I grew up with “Let It All Hang Out” and always loved its indelible hook and surreal lyrics. Written and sung by Cunningham, the tune clearly pokes fun at the music of Bob Dylan and Cunningham’s sly vocals really makes it work. His laid back drawl with its southern twang delivers the Dylanesque lyrics with just the right amount of tongue-in-cheekiness to be funny without being stupid. Far better than your average novelty song, “Let It All Hang Out” has stood the test of time, endured and inspired guys like me to attempt to replicate its punk charm. But nobody will ever nail it as well as B.B Cunningham.
Cunningham was shot while working as security guard at an apartment complex on Memphis’ southeast side. He was 70 years old.
The Nails cover “Let It All Hang Out” after the jump…
When I think of Iggy and Stiv together, I might think of their mutual penchant for self-mutilation and animalistic performances. That it was supposed to have been Stiv who passed Iggy that famous jar of Skippy. Or maybe I think of midwestern punk and my heart swells with vulgar, snotty pride. At the very least, I think of their unbelievable drug stories I read about in Cheetah Chrome’s book. What I tend to forget is that they were friends and colleagues. It’s an unsettlingly earnest moment to watch, but when you get past the creeping threat of voyeurism one tends to feel at such a naked display of emotion, the warmth and sincerity of the eulogy is one of the most loving moments in punk rock.
Peter Sellers didn’t know he was dying, he believed he was going to live until he was seventy-five. That’s what his spirit guide, the ghost of Victorian Music Hall performer, Dan Leno had told him.
Sellers was terribly superstitious, his film career had often turned on the say-so of his clairvoyant, Maurice Woodruff. By the early 1970s, Sellers believed he was similarly able to communicate with the spirit world. He also recounted to his friends how he had been various famous people in various past lives. His colleague and friend Spike Milligan, poked fun at Sellers’ beliefs, pointing out that he was always Napoleon, or Ceaser, or Leonardo da Vinci in his past life, rather than some ordinary joe.
Perhaps Sellers should have listened to Milligan, for he may not have been so credulous. He may even have uncovered that his faithful clairvoyant Woodruff was in the pay of the film studios, and his advice on starring roles was not inspired by Tarot, but rather on the size of check Woodruff received. Similarly he may found out his beloved Leno had died babbling insane, a victim of tertiary syphilis.
If Sellers had stuck more to the real world, then he may have accepted Dr. Christiaan Barnard’s offer in 1976 of open-heart surgery and the bypass that would have certainly lengthened his life. Though he attended a heart operation and photographed Barnard at work, Sellers was fearful he would die on the operating table as he had in 1964, after suffering 8 heart attacks.
Come 1980, with the failure of his third marriage to Lynne Frederick, and a grueling work schedule, Sellers was physically exhausted. As before at such times, he reached out to those people who had created some of his happiest working days: his fellow Goons, Spike Milligan and Harry Secombe.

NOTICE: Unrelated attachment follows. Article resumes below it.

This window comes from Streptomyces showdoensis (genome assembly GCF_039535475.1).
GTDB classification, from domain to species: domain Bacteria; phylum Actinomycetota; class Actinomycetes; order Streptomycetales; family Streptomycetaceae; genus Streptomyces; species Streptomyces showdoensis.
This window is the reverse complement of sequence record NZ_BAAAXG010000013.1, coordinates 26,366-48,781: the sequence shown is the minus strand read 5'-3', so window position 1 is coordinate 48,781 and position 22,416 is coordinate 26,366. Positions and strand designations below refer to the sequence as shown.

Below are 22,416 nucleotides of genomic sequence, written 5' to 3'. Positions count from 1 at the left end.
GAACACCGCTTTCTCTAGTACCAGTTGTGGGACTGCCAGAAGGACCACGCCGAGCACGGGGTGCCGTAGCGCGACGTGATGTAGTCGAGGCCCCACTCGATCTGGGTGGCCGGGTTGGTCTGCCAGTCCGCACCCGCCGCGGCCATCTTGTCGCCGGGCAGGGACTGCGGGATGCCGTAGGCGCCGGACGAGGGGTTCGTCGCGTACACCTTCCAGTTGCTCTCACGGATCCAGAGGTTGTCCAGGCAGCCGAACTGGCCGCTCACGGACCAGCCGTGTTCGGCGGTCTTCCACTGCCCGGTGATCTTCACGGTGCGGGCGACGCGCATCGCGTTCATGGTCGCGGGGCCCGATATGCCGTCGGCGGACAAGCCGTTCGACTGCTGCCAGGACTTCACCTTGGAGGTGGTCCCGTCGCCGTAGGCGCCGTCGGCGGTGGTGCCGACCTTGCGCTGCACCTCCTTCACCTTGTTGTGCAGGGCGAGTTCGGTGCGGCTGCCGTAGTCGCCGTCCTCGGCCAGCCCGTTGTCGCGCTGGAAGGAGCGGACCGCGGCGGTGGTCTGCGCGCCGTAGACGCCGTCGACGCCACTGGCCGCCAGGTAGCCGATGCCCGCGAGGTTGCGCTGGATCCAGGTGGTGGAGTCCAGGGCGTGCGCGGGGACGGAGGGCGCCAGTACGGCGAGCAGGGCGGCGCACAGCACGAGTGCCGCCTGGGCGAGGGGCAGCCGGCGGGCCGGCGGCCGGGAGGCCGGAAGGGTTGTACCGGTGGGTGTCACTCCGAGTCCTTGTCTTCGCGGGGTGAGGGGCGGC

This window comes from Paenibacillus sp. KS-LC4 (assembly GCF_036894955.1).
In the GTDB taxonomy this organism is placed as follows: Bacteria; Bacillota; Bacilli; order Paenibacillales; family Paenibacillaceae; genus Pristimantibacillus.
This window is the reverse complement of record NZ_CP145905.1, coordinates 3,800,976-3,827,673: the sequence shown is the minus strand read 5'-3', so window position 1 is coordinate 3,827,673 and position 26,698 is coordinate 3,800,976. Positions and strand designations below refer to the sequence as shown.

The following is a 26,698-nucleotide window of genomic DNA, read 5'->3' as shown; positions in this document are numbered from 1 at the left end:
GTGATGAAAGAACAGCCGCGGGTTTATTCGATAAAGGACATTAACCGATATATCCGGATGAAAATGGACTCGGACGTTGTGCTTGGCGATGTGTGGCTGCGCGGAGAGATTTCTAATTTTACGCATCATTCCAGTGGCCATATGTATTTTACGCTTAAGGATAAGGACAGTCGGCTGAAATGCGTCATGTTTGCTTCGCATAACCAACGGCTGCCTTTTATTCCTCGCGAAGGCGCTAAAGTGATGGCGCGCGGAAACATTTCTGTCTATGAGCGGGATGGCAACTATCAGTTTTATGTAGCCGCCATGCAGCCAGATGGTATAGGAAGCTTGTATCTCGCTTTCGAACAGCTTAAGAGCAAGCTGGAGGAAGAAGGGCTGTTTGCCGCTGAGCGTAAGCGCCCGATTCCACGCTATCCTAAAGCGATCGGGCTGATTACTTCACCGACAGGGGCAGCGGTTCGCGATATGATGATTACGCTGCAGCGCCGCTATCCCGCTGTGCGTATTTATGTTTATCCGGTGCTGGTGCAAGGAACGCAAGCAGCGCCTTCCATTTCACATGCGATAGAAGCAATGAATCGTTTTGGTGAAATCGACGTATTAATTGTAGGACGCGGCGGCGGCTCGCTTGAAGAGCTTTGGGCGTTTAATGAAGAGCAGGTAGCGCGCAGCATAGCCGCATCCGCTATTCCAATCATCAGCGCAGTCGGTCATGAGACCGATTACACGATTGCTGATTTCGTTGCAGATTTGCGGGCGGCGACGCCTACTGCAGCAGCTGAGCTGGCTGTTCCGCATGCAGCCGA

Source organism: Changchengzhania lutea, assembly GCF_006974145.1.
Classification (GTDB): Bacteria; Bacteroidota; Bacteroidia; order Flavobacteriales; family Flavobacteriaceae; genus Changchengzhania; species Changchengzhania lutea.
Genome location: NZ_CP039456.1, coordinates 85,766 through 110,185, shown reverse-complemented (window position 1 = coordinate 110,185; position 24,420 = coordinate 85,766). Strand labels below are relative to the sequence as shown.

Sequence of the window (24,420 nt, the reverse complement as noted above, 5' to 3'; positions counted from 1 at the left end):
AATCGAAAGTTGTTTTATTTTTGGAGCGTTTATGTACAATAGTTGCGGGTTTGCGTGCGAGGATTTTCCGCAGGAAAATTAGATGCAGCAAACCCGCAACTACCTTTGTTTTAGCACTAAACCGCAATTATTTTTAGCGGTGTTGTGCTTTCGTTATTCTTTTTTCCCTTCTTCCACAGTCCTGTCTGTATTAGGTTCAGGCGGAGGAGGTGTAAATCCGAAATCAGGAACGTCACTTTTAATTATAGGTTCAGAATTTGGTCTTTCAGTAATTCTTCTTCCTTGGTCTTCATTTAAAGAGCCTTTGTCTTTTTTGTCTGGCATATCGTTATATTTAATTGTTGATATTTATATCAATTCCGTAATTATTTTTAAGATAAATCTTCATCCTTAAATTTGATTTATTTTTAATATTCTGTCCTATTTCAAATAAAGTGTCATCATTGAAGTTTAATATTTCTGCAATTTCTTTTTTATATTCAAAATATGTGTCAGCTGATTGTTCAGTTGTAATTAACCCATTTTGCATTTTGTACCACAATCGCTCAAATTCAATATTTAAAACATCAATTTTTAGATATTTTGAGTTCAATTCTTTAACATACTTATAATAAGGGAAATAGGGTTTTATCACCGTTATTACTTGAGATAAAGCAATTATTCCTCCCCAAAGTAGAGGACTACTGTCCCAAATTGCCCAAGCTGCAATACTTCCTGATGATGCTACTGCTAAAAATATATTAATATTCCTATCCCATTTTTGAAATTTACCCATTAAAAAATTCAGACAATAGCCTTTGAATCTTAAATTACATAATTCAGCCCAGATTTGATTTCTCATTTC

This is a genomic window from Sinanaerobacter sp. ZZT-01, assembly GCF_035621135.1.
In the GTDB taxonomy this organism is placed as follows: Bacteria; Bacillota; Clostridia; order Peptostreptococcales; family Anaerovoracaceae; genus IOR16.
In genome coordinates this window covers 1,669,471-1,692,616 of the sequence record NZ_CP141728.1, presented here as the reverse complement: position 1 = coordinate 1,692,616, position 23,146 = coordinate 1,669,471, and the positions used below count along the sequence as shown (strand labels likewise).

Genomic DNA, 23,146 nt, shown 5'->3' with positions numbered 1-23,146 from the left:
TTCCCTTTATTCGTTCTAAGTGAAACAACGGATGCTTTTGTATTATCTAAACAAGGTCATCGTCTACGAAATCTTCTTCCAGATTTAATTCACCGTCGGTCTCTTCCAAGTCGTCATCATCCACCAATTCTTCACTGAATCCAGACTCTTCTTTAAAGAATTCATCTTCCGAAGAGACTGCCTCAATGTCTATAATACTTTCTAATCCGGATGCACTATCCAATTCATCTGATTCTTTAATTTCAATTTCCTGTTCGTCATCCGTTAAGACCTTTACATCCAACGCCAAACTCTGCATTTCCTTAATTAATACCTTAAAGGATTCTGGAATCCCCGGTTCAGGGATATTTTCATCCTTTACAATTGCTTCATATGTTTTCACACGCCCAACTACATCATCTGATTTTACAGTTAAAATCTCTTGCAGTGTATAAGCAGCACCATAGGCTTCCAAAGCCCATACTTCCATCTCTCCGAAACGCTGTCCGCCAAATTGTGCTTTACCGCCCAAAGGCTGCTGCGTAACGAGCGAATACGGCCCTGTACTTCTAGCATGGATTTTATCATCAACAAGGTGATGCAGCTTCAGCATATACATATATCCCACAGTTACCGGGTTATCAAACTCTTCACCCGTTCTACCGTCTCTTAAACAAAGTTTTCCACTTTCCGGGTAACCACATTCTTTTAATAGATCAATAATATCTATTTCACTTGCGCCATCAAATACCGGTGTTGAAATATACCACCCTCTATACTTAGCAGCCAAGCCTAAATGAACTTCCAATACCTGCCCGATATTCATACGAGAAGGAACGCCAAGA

Two months before he died, Sellers wrote to Milligan in the hope that the 3 of them would once again work together on some new comedy shows. Sadly it wasn’t to be, as hours before the 3 men were about to meet, on the 22nd of July, Sellers suffered a fatal heart attack.
28 MAY 80
MR SPIKE MILLIGAN
DEAR SPIKE I AM DESPERATE TO HAVE SOME REAL FUN AGAIN WITH YOU AND HARRY. PLEASE CAN WE GET TOGETHER AND WRITE SOME MORE GOON SHOWS? WE COULD PLACE THEM ANYWHERE I DONT WANT ANY MONEY I WILL WORK JUST FOR THE SHEER JOY OF BEING WITH YOU BOTH AGAIN AS WE WERE.
Now a classic Goon Show sketch, “What time is it, Eccles?”
It was the summer holidays and we were visiting my grandparents. It was warm and giddy, and there was a rippling excitement at the thought of a man landing on the Moon.
No one actually doubted it, but then, no one was really sure it would happen. All we knew was that somewhere above our heads a rocket was hurtling its crew towards their fateful destination.
It was to be shown live on TV. The time difference meant it that the landing was set for the wee small hours of our morning. That night we bought cones from the ice cream man, who still claimed the Moon was made of cheese and the mice would see these astronauts off. He meant well, but I was 7, and didn’t believe him.
Later, sleepily awake, we sat huddled on the sofa, a flickering black and white picture, that suddenly burst with the pock-marked surface of the Moon. It was unbelievable. It was fantastic. And as the Lunar Module Eagle landed, I wondered how this would change our lives? For it seemed to me then that we had gone in search of dreams and had only discovered a rock.
But I was wrong. This was only the beginning.
As the first man on the Moon, Neil Armstrong was a hero. More, his actions had a greater significance: they cut away the hold of superstition and ignorance from controlling our destiny.
The Moon landing changed this, and we were at last able to begin our examination of the Universe.